May 31 (Reuters) - U.S. President Donald Trump, already at loggerheads with China over tariffs, has announced U.S. levies on all goods from Mexico unless it stopped people from illegally crossing into the United States, increasing fears that opening a new trade war front will threaten global and U.S. growth.
Here’s a snapshot of latest developments on Friday:
* Mexico’s President Andres Manuel Lopez Obrador urged Trump to back down from the threats and promised “great prudence” in seeking a resolution to the dispute. Mexican exports to the United States of goods from avocados to cars and televisions are vital to the Mexican economy. Mexico sends around 80% of its exports to the United States.
* Trump announced late on Thursday the U.S. will levy punitive tariffs of 5% on June 10 if Mexico does not halt the flow of illegal immigration from Central America to the United States. The tariffs will increase monthly, up to 25% on Oct. 1.
* Trump’s shock warning battered Mexican financial assets, hurt stocks worldwide and boosted safe-haven sovereign bonds. Mexico’s main stock index fell more than 2% after opening, and the peso currency was down 3% against the dollar.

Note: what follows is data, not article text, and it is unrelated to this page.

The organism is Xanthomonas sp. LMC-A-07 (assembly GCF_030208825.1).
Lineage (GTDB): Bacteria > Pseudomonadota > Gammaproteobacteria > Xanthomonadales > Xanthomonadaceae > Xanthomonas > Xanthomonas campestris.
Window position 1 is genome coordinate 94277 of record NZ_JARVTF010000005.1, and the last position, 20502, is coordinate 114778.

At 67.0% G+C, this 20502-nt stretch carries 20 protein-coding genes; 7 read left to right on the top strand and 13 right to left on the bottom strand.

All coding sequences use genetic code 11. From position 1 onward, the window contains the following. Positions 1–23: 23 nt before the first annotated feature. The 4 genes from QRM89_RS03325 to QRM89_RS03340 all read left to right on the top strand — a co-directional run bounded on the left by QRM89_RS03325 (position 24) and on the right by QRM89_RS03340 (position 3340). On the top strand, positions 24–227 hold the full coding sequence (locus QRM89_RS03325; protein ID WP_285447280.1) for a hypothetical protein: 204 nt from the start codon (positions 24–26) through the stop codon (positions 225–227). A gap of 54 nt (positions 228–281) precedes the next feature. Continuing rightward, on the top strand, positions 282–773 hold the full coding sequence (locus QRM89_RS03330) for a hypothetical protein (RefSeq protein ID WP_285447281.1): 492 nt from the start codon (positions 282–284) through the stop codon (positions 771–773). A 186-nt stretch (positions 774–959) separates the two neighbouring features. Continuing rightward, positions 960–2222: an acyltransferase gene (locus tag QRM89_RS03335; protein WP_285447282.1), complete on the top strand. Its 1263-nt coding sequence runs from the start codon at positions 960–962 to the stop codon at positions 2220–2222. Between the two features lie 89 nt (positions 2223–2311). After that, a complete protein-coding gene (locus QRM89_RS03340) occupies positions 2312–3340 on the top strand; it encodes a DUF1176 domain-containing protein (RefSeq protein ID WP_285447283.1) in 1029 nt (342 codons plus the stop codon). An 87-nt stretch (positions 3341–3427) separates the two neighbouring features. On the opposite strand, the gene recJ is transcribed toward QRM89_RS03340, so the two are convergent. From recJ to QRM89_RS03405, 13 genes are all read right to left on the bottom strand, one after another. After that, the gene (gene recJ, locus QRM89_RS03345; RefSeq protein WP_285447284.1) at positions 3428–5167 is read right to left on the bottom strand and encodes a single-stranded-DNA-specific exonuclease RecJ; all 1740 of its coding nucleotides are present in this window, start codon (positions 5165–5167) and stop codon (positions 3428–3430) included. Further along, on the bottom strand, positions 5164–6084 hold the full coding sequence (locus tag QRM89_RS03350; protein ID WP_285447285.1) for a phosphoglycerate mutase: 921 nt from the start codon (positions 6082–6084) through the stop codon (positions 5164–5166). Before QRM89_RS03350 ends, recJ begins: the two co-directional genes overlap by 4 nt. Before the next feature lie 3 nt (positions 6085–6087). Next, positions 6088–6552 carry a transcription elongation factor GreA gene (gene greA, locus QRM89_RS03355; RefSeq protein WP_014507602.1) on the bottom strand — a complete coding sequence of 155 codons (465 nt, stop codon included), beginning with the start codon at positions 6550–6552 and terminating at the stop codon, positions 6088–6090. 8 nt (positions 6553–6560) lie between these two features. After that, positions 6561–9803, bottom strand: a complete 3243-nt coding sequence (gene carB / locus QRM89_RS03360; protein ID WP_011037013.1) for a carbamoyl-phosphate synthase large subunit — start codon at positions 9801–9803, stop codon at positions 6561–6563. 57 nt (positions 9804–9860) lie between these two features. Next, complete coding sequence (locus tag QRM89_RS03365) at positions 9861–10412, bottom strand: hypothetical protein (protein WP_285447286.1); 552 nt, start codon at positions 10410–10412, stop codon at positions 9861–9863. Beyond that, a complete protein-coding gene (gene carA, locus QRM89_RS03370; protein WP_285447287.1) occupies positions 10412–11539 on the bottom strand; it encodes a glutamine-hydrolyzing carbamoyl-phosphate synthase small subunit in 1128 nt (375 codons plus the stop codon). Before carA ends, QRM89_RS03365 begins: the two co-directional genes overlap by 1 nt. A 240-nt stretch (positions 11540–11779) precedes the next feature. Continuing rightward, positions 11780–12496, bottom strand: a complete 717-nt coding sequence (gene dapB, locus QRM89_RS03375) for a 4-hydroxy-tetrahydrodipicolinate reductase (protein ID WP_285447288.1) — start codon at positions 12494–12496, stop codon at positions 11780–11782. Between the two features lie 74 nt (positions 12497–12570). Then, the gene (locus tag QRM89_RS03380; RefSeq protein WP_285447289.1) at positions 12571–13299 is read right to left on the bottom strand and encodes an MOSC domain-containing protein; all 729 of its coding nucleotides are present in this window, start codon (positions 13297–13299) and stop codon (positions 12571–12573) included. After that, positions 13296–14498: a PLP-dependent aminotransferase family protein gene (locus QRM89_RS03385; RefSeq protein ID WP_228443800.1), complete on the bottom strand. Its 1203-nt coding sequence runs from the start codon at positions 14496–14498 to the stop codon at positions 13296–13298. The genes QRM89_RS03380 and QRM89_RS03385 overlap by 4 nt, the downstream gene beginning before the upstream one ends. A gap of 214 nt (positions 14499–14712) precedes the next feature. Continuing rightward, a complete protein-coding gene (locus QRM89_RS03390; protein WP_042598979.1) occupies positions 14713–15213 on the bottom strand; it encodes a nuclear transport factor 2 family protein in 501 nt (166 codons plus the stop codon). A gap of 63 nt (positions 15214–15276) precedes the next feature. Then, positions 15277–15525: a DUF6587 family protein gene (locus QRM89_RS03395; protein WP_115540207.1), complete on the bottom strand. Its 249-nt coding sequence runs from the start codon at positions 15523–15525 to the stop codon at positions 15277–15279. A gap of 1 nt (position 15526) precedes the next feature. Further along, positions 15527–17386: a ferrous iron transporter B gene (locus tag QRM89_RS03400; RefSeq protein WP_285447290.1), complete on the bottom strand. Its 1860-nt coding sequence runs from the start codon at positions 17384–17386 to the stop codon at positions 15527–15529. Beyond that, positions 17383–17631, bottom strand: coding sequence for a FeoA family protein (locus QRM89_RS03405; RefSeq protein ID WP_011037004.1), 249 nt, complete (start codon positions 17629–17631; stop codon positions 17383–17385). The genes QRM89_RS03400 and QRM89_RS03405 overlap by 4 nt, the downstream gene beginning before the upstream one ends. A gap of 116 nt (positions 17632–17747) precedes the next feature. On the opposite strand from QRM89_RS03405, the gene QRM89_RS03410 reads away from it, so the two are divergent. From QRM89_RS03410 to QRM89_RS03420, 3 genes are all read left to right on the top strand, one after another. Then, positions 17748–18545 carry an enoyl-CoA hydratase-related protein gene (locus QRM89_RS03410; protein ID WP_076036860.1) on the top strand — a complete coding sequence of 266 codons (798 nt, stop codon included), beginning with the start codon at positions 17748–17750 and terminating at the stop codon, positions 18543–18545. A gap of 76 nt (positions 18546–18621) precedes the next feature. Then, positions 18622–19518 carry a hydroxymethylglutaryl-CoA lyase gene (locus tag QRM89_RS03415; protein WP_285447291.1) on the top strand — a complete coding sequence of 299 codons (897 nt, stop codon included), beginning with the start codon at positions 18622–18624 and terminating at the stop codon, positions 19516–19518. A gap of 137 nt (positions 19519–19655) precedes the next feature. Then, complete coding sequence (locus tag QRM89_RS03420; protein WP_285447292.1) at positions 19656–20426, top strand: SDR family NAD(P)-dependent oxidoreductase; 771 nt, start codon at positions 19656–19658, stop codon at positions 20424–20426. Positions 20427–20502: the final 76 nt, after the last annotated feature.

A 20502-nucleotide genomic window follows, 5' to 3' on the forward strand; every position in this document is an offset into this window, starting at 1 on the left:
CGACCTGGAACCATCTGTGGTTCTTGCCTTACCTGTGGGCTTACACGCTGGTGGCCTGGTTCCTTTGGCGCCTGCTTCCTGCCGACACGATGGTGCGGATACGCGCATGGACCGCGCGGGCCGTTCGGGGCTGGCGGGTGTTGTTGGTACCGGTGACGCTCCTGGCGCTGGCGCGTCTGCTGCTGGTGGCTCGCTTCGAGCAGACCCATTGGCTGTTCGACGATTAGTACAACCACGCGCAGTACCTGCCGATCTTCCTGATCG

* In a move likely to further heighten trade tensions, China threatened on Friday to unveil a hit-list of “unreliable” foreign firms, groups and individuals that harm the interests of Chinese companies, as retaliatory tariffs on imported U.S. goods were set to kick in at midnight.
* Already at odds over trade, Chinese and U.S. defense chiefs were expected to clash over China’s growing global security role at a weekend Asia security summit. A U.S. military report on the Indo-Pacific region, to be released on Saturday, sharply criticizes Beijing’s security policies, according to a draft seen by Reuters.
Compiled by Susan Thomas; Editing by Howard Goller